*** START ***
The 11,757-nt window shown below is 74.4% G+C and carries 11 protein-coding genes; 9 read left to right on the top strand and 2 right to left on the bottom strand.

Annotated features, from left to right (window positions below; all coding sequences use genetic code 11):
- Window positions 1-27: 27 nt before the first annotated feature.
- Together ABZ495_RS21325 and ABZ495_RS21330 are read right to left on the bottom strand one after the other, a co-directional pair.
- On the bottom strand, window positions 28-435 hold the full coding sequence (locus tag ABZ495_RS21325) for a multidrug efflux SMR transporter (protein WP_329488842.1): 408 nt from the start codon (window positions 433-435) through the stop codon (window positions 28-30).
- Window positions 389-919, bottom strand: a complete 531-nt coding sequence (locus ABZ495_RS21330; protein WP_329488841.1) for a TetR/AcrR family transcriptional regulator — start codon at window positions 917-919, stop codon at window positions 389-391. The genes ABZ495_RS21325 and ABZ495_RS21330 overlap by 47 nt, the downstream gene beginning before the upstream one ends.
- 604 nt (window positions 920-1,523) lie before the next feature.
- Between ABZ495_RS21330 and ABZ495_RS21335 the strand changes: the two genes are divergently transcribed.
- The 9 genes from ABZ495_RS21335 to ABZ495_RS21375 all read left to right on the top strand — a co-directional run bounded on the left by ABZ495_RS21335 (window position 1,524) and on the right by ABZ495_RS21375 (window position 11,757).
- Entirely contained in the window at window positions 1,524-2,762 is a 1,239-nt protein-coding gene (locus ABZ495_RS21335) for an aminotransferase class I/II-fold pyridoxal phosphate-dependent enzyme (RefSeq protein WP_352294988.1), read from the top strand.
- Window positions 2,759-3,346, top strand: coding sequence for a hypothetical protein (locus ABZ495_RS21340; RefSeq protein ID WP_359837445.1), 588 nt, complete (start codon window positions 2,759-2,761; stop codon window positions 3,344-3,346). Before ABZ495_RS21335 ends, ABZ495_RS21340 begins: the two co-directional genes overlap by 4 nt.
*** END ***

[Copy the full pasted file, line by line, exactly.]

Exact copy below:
The 11,757-nt window shown below is 74.4% G+C and carries 11 protein-coding genes; 9 read left to right on the top strand and 2 right to left on the bottom strand.

Annotated features, from left to right (window positions below; all coding sequences use genetic code 11):
- Window positions 1-27: 27 nt before the first annotated feature.
- Together ABZ495_RS21325 and ABZ495_RS21330 are read right to left on the bottom strand one after the other, a co-directional pair.
- On the bottom strand, window positions 28-435 hold the full coding sequence (locus tag ABZ495_RS21325) for a multidrug efflux SMR transporter (protein WP_329488842.1): 408 nt from the start codon (window positions 433-435) through the stop codon (window positions 28-30).
- Window positions 389-919, bottom strand: a complete 531-nt coding sequence (locus ABZ495_RS21330; protein WP_329488841.1) for a TetR/AcrR family transcriptional regulator — start codon at window positions 917-919, stop codon at window positions 389-391. The genes ABZ495_RS21325 and ABZ495_RS21330 overlap by 47 nt, the downstream gene beginning before the upstream one ends.
- 604 nt (window positions 920-1,523) lie before the next feature.
- Between ABZ495_RS21330 and ABZ495_RS21335 the strand changes: the two genes are divergently transcribed.
- The 9 genes from ABZ495_RS21335 to ABZ495_RS21375 all read left to right on the top strand — a co-directional run bounded on the left by ABZ495_RS21335 (window position 1,524) and on the right by ABZ495_RS21375 (window position 11,757).
- Entirely contained in the window at window positions 1,524-2,762 is a 1,239-nt protein-coding gene (locus ABZ495_RS21335) for an aminotransferase class I/II-fold pyridoxal phosphate-dependent enzyme (RefSeq protein WP_352294988.1), read from the top strand.
- Window positions 2,759-3,346, top strand: coding sequence for a hypothetical protein (locus ABZ495_RS21340; RefSeq protein ID WP_359837445.1), 588 nt, complete (start codon window positions 2,759-2,761; stop codon window positions 3,344-3,346). Before ABZ495_RS21335 ends, ABZ495_RS21340 begins: the two co-directional genes overlap by 4 nt.